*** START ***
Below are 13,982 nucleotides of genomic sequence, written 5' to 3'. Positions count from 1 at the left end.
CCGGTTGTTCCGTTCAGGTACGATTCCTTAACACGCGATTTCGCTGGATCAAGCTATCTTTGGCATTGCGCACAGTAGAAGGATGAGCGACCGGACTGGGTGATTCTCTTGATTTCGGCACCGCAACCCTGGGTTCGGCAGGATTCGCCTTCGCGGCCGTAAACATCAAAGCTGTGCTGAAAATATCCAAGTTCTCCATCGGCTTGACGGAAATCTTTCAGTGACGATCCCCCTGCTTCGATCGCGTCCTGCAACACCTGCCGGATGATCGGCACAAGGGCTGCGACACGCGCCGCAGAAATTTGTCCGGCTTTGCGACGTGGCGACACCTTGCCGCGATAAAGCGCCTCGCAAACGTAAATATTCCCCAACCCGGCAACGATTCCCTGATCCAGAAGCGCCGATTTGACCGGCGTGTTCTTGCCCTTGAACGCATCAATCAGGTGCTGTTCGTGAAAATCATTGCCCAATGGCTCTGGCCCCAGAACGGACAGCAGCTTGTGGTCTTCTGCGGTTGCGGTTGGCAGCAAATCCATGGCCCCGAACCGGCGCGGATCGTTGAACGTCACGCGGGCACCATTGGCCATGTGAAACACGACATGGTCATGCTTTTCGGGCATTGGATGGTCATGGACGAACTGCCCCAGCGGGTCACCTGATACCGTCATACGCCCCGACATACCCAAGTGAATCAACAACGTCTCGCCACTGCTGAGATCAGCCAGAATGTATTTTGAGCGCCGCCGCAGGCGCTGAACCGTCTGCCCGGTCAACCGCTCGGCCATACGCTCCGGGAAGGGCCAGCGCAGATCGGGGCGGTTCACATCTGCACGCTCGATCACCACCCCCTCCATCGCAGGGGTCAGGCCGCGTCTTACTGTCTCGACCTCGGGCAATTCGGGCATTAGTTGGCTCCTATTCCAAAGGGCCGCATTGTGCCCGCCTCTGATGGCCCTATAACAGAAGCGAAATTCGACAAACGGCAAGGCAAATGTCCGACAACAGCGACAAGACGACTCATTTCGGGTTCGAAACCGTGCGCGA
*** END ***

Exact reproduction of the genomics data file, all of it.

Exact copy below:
Below are 13,982 nucleotides of genomic sequence, written 5' to 3'. Positions count from 1 at the left end.
CCGGTTGTTCCGTTCAGGTACGATTCCTTAACACGCGATTTCGCTGGATCAAGCTATCTTTGGCATTGCGCACAGTAGAAGGATGAGCGACCGGACTGGGTGATTCTCTTGATTTCGGCACCGCAACCCTGGGTTCGGCAGGATTCGCCTTCGCGGCCGTAAACATCAAAGCTGTGCTGAAAATATCCAAGTTCTCCATCGGCTTGACGGAAATCTTTCAGTGACGATCCCCCTGCTTCGATCGCGTCCTGCAACACCTGCCGGATGATCGGCACAAGGGCTGCGACACGCGCCGCAGAAATTTGTCCGGCTTTGCGACGTGGCGACACCTTGCCGCGATAAAGCGCCTCGCAAACGTAAATATTCCCCAACCCGGCAACGATTCCCTGATCCAGAAGCGCCGATTTGACCGGCGTGTTCTTGCCCTTGAACGCATCAATCAGGTGCTGTTCGTGAAAATCATTGCCCAATGGCTCTGGCCCCAGAACGGACAGCAGCTTGTGGTCTTCTGCGGTTGCGGTTGGCAGCAAATCCATGGCCCCGAACCGGCGCGGATCGTTGAACGTCACGCGGGCACCATTGGCCATGTGAAACACGACATGGTCATGCTTTTCGGGCATTGGATGGTCATGGACGAACTGCCCCAGCGGGTCACCTGATACCGTCATACGCCCCGACATACCCAAGTGAATCAACAACGTCTCGCCACTGCTGAGATCAGCCAGAATGTATTTTGAGCGCCGCCGCAGGCGCTGAACCGTCTGCCCGGTCAACCGCTCGGCCATACGCTCCGGGAAGGGCCAGCGCAGATCGGGGCGGTTCACATCTGCACGCTCGATCACCACCCCCTCCATCGCAGGGGTCAGGCCGCGTCTTACTGTCTCGACCTCGGGCAATTCGGGCATTAGTTGGCTCCTATTCCAAAGGGCCGCATTGTGCCCGCCTCTGATGGCCCTATAACAGAAGCGAAATTCGACAAACGGCAAGGCAAATGTCCGACAACAGCGACAAGACGACTCATTTCGGGTTCGAAACCGTGCGCGA